• Lachman believes we will replace those jobs with something, but she's not sure what. I (Francine), of course, believe it will be small business and entrepreneurship, lean and mean, with strategic partnerships and strategic outsourcing (but no need for the kind of big office space of the past).

To read the entire mind-opening article, visit: Another Crystal Ball (A Look At Demographics and A New Worldview)

Friday, November 12, 2004

Coming Growth Strategy: Exporting!

In Small Business Trends (11/10/04)

As reported by small business trend expert Anita Campbell: Coming Growth Strategy: Exporting

And a very BIG thank you for mentioning our ChangeThis manifesto about small businesses going global in the report.

Tuesday, November 09, 2004

ChangeThis manifesto: Global Guru. Shaking Things Up. Making Things Happen.

In Small Business CEO

A special thanks to founder Steve Rucinski at Small Business CEO Blog for mentioning and praising my just-released "ChangeThis Global Guru" manifesto. We hope the work inspires many of you to go global! You can download and read the manifesto (for free!) here: ChangeThis Global Guru Manifesto (11/9/04)

Spread the word and many thanks!

Friday, November 05, 2004

Abridged Borderbuster 11/5/04

If you are not a subscriber to Borderbuster, here's a glimpse of what you missed:


1. Welcome From The Publisher
2. Feedback From Our Readers
3. UPS CEO Says That All Business Today Is Global!*
4. Business Cultural Tips: Have Some Fun!*
5. Service Franchises Are Going Global
6. How I Went Global: Ongoing Series // WSJ Nobel*
7. A Reader Asks: Q&A*
8. Everybody Loves a Freebie -- repeat: FREE OFFER*
9. How to Write For A Multilingual Marketplace
10. Entrepreneur in a Global Organization
11. Export “Red Flags:” New Proposed Regulations*
12. The Next Generation of Global Branding*
13. Watch for Laurel’s New e-Book: “Godzilla Global Marketing”*
14. Take A Walk On The Wild Side (TAWOTWS)*
15. Wind Behind Your Sail*
16. Miscellany*

Sample section:

*Subscriber Exclusive*

Q: Dear GlobeTrade Team,

We manufacture high-quality step ladders and are trying to figure out the best way to source complementary products in China to offer a family of hardware tools for our customers. Any suggestions?

A: You bet and we just caught this information in the November edition of IOMA’s report on “Managing Exports & Imports.” Here’s the clip:

China Sourcing Fairs provide exporters and importers a one-stop venue. The China Sourcing Fairs (, organized by Global Sources, bring together volume buyers with international-standard manufacturers from all over China to Shanghai. Buyers can benchmark and source from new, competitive China suppliers more effectively. Buyers can register for the shows, reserve a hotel room in Shanghai, and arrange a China visa at the site.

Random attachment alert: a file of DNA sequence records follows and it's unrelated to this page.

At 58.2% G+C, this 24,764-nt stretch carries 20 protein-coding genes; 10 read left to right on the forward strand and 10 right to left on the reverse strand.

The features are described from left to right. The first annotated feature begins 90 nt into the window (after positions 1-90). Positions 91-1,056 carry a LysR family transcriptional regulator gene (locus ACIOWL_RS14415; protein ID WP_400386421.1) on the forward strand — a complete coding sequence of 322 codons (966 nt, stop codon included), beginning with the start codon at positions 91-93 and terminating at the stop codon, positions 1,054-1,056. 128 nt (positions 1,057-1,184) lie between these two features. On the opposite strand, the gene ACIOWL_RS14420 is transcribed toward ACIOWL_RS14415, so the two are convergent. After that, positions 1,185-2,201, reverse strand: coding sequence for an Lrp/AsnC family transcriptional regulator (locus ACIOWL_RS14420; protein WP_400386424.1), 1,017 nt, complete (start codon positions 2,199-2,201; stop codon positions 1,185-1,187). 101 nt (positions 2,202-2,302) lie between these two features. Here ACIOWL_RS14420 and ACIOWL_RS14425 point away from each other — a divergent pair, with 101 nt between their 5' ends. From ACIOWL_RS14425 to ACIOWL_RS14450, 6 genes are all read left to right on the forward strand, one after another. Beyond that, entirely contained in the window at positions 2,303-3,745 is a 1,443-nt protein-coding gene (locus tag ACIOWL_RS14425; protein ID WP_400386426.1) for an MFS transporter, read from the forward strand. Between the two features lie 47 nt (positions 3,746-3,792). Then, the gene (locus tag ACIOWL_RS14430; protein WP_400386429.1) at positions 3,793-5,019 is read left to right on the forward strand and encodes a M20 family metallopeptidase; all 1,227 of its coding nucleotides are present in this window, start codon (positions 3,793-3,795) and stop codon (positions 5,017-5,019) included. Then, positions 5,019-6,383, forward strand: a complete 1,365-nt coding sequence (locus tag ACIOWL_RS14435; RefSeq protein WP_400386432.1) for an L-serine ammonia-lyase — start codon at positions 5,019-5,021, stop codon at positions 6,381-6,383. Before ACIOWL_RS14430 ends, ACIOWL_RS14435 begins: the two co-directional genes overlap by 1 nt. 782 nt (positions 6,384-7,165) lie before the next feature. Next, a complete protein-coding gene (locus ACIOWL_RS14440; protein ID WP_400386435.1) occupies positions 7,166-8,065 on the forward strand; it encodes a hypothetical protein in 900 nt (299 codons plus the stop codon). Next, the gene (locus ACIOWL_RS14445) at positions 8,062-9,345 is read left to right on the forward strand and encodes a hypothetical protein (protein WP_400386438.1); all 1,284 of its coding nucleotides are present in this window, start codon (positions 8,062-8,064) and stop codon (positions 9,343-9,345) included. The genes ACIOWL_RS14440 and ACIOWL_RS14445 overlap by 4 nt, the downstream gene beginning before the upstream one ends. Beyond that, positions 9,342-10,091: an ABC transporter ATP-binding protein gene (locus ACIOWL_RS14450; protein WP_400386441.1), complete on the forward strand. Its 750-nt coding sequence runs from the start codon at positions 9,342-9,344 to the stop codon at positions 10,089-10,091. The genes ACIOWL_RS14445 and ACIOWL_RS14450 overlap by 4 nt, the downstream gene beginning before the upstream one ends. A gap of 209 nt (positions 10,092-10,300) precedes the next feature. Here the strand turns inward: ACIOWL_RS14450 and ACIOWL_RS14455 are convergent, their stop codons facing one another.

We have not used this resource but did scan the site and found it to be fairly comprehensive in – as it claims -- taking you to the center of China.

Good luck and let us know how it turns out.

Laurel and the team

-> Got a question or a comment? Good. Send it here:

To subscribe to Borderbuster, visit:
Sign Up For Borderbuster Here

Thursday, November 04, 2004

Women Entrepreneurs Enter the Global Marketplace

In The Fox School of Business and Management, Temple University

How can women enter the global marketplace and find success? As the numbers of women poised to enter the global marketplace accelerate, this question is becoming increasingly important. According to the U.S. Small Business Association, women-owned businesses currently account for 30 percent of businesses that export more than half of their products worldwide.

Here are a couple of great tips that I tracked in the article and they apply to both men and women alike who are interested in expanding internationally:

• Don’t let challenges take over opportunities (the biggest challenge women face in doing business internationally is the perception that they will not be as successful as men because of cultural assumptions about women’s roles in other countries, along with work and life balance issues. If women are supported by their companies and take the risk to get started, they will be just as successful).
• Create a targeted export strategy.
• Know your market and your product.
• Be proactive.
• International business is built on relationships (a skill at which women excel).
• Treat all business as local (women should be who they are, listen, have a sense of humor and be willing to share a bit about themselves with overseas counterparts).

To read the entire article, visit:
Conference Guides Women Entrepreneurs Entering the Global Marketplace